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Changes delay Discovery Reef's opening
At Virginia Museum of Natural History
Tuesday, July 20, 2010
By ELIZA WINSTON - Bulletin Staff Writer
A change in plans for the Hooker Furniture Discovery Reef at the Virginia Museum of Natural History has delayed its opening, but museum officials believe the end product will be more fun for the young and young at heart.
VMNH spokesman Ryan Barber said museum officials originally planned to allow visitors to preview the Discovery Reef by this Saturday. However, due to a change in the construction plan, the room will open to the public at 9 a.m. Aug. 26.
With the company's consent, the museum's former Hooker Furniture Corp. Theater is being transformed into the Hooker Furniture Discovery Reef, a room that will allow children to play and learn about the undersea world through hands-on activities.
All visitors to the museum on Aug. 26 will be able to view the Discovery Reef and other museum exhibits free of charge. In addition, the closing time of the museum will be extended to 7 p.m. that day so that parents who get off work at 5 p.m. will have time to take their families to the Discovery Reef, Barber said.
The Discovery Reef will include a wooden play set designed to look like an abandoned ship on the sea floor. Kids will be able to climb, slide and explore the ship wreck, Barber said.
The original plans called for it to go on the room's back wall, but new plans will expand the play set and position it in the front of the room. The ship wreck will have several levels, and while Barber said it is designed for children aged 8 and younger, it will be strong enough to accommodate all ages, including parents.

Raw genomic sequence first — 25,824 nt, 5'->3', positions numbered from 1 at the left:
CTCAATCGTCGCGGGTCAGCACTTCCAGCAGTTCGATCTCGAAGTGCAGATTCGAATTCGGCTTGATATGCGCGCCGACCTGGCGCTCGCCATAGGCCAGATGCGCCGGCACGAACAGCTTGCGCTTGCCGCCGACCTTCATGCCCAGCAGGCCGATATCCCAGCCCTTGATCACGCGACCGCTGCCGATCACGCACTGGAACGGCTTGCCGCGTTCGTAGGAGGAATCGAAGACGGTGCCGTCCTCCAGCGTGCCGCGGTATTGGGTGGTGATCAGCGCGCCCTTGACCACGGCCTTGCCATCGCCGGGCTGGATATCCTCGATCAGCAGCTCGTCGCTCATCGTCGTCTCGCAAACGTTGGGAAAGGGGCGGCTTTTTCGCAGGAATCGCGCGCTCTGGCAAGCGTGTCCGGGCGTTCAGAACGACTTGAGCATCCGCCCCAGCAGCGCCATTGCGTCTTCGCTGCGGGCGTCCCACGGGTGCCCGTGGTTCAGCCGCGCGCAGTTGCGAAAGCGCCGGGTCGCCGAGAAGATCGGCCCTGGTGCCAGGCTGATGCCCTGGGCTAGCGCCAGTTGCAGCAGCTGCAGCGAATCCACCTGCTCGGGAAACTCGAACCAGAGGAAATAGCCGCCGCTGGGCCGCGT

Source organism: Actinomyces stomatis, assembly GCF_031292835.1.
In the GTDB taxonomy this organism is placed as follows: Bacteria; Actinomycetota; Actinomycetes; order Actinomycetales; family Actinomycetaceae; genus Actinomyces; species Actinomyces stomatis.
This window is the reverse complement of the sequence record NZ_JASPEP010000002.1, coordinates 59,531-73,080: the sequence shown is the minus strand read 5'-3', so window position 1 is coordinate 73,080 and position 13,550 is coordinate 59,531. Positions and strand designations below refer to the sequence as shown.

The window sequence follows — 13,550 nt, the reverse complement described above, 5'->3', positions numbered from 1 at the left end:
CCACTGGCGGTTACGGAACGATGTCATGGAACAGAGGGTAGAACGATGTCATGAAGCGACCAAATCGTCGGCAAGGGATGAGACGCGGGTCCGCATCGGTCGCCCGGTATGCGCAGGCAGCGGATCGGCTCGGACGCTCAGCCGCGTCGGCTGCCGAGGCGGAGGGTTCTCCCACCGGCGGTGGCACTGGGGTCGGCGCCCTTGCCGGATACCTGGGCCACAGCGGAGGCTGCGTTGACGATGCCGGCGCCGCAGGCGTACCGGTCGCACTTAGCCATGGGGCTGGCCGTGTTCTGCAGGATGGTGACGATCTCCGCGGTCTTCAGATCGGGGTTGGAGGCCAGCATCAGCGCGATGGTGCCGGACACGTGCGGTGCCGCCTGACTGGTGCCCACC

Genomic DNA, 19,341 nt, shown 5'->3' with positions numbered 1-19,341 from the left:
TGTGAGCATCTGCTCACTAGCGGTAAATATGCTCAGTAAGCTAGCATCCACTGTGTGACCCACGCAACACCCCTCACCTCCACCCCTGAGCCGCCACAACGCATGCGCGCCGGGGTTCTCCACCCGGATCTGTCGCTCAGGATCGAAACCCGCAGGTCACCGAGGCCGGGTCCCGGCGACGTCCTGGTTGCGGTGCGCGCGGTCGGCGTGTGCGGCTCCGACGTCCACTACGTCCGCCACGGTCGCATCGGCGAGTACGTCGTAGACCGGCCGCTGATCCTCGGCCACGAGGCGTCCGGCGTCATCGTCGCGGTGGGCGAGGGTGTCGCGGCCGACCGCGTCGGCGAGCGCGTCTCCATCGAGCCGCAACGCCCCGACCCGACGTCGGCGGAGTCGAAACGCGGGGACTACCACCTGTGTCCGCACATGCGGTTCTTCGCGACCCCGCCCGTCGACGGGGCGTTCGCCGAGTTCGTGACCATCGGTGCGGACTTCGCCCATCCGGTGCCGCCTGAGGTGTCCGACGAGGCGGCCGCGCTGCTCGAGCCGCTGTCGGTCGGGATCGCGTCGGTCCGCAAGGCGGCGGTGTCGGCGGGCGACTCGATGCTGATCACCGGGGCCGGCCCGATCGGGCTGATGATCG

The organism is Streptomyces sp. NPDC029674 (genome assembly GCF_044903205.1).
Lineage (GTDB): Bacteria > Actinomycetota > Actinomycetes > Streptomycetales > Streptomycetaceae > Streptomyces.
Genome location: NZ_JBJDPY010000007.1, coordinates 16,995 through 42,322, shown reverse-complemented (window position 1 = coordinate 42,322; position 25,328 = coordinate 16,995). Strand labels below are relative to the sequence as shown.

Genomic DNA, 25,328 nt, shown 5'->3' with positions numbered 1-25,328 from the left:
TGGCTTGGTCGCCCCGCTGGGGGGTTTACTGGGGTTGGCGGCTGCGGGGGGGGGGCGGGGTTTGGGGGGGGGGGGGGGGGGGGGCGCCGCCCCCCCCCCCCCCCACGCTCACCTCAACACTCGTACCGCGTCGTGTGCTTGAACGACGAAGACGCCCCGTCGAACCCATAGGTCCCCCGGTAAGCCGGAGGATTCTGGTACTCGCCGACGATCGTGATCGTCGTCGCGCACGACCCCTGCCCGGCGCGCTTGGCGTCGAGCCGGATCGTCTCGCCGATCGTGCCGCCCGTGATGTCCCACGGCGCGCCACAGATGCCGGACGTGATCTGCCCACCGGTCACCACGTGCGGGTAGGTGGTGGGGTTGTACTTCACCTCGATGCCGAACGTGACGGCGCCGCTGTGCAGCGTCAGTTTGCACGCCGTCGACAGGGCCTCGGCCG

The room also will offer an underwater-themed puppet show, he said. The puppet show's backdrop will be designed to look like a coral reef, and children will be able to play with puppets and create their own stories.
VMNH Executive Director Joe Keiper said employees at the museum have been working on the Discovery Reef for several months. Since the museum moved from Douglas Avenue to Starling Avenue, officials often hear from members of the public who wonder why the new facility doesn't include a room designated for children, as the older building did, he said.
The Discovery Reef will fill that void and will be a good place for families to gather, Barber said. He added that food and drinks will be allowed in the room.
Once the Discovery Reef is complete, the museum may continue to turn other infrequently used areas into permanent hands-on exhibits. Keiper said a reception area on the second floor may become a permanent dinosaur exhibit.
Barber said that when the current exhibit "Messages from the Mesozoic" comes down, staff members will decide if any of its signs or displays could be used in the future dinosaur-related exhibit. There is no timeline for that project, but different options will be explored after September, Keiper said.
Although the Discovery Reef will not open this weekend, the museum's annual Reptile Day festival still is set for Saturday, Barber said.